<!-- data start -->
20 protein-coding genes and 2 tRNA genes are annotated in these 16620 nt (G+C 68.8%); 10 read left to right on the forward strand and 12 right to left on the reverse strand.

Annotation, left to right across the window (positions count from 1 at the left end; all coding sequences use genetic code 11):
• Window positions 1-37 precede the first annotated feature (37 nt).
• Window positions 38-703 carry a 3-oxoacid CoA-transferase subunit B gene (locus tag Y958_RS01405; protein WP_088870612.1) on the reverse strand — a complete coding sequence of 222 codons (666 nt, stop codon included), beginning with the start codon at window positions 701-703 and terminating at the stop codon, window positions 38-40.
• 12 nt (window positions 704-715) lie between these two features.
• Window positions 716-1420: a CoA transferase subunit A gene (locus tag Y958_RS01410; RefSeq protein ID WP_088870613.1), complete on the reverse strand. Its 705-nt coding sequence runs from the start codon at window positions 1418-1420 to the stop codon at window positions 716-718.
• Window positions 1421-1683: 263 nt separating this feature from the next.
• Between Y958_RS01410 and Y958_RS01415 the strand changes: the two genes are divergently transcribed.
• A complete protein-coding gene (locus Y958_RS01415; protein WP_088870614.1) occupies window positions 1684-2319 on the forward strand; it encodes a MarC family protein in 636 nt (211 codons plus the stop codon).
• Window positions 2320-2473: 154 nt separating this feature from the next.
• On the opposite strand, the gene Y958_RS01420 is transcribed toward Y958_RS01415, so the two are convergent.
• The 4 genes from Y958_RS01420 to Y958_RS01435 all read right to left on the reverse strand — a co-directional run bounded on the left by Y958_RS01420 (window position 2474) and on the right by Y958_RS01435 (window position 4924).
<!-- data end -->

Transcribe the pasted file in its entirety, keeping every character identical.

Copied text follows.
20 protein-coding genes and 2 tRNA genes are annotated in these 16620 nt (G+C 68.8%); 10 read left to right on the forward strand and 12 right to left on the reverse strand.

Annotation, left to right across the window (positions count from 1 at the left end; all coding sequences use genetic code 11):
• Window positions 1-37 precede the first annotated feature (37 nt).
• Window positions 38-703 carry a 3-oxoacid CoA-transferase subunit B gene (locus tag Y958_RS01405; protein WP_088870612.1) on the reverse strand — a complete coding sequence of 222 codons (666 nt, stop codon included), beginning with the start codon at window positions 701-703 and terminating at the stop codon, window positions 38-40.
• 12 nt (window positions 704-715) lie between these two features.
• Window positions 716-1420: a CoA transferase subunit A gene (locus tag Y958_RS01410; RefSeq protein ID WP_088870613.1), complete on the reverse strand. Its 705-nt coding sequence runs from the start codon at window positions 1418-1420 to the stop codon at window positions 716-718.
• Window positions 1421-1683: 263 nt separating this feature from the next.
• Between Y958_RS01410 and Y958_RS01415 the strand changes: the two genes are divergently transcribed.
• A complete protein-coding gene (locus Y958_RS01415; protein WP_088870614.1) occupies window positions 1684-2319 on the forward strand; it encodes a MarC family protein in 636 nt (211 codons plus the stop codon).
• Window positions 2320-2473: 154 nt separating this feature from the next.
• On the opposite strand, the gene Y958_RS01420 is transcribed toward Y958_RS01415, so the two are convergent.
• The 4 genes from Y958_RS01420 to Y958_RS01435 all read right to left on the reverse strand — a co-directional run bounded on the left by Y958_RS01420 (window position 2474) and on the right by Y958_RS01435 (window position 4924).